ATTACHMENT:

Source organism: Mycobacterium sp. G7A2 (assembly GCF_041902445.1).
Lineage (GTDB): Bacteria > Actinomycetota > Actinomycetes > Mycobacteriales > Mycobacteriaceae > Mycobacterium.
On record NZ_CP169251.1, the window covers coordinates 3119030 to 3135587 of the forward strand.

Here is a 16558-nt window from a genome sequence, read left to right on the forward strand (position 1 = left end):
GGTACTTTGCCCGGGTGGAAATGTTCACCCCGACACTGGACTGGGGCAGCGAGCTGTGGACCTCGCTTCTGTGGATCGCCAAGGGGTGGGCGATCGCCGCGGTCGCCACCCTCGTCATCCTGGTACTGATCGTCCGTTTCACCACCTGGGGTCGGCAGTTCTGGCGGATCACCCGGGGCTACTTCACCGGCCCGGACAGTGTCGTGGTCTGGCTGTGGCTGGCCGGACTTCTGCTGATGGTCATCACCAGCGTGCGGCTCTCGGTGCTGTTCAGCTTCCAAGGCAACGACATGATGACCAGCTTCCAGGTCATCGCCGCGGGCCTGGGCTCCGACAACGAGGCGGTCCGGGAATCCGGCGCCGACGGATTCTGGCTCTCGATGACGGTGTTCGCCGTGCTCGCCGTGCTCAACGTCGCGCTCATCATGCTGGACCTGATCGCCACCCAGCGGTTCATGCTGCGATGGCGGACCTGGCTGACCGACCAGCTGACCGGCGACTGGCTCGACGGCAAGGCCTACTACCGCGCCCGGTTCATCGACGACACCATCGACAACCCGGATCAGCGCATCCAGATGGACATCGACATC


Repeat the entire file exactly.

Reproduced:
Source organism: Mycobacterium sp. G7A2 (assembly GCF_041902445.1).
Lineage (GTDB): Bacteria > Actinomycetota > Actinomycetes > Mycobacteriales > Mycobacteriaceae > Mycobacterium.
On record NZ_CP169251.1, the window covers coordinates 3119030 to 3135587 of the forward strand.

Here is a 16558-nt window from a genome sequence, read left to right on the forward strand (position 1 = left end):
GGTACTTTGCCCGGGTGGAAATGTTCACCCCGACACTGGACTGGGGCAGCGAGCTGTGGACCTCGCTTCTGTGGATCGCCAAGGGGTGGGCGATCGCCGCGGTCGCCACCCTCGTCATCCTGGTACTGATCGTCCGTTTCACCACCTGGGGTCGGCAGTTCTGGCGGATCACCCGGGGCTACTTCACCGGCCCGGACAGTGTCGTGGTCTGGCTGTGGCTGGCCGGACTTCTGCTGATGGTCATCACCAGCGTGCGGCTCTCGGTGCTGTTCAGCTTCCAAGGCAACGACATGATGACCAGCTTCCAGGTCATCGCCGCGGGCCTGGGCTCCGACAACGAGGCGGTCCGGGAATCCGGCGCCGACGGATTCTGGCTCTCGATGACGGTGTTCGCCGTGCTCGCCGTGCTCAACGTCGCGCTCATCATGCTGGACCTGATCGCCACCCAGCGGTTCATGCTGCGATGGCGGACCTGGCTGACCGACCAGCTGACCGGCGACTGGCTCGACGGCAAGGCCTACTACCGCGCCCGGTTCATCGACGACACCATCGACAACCCGGATCAGCGCATCCAGATGGACATCGACATC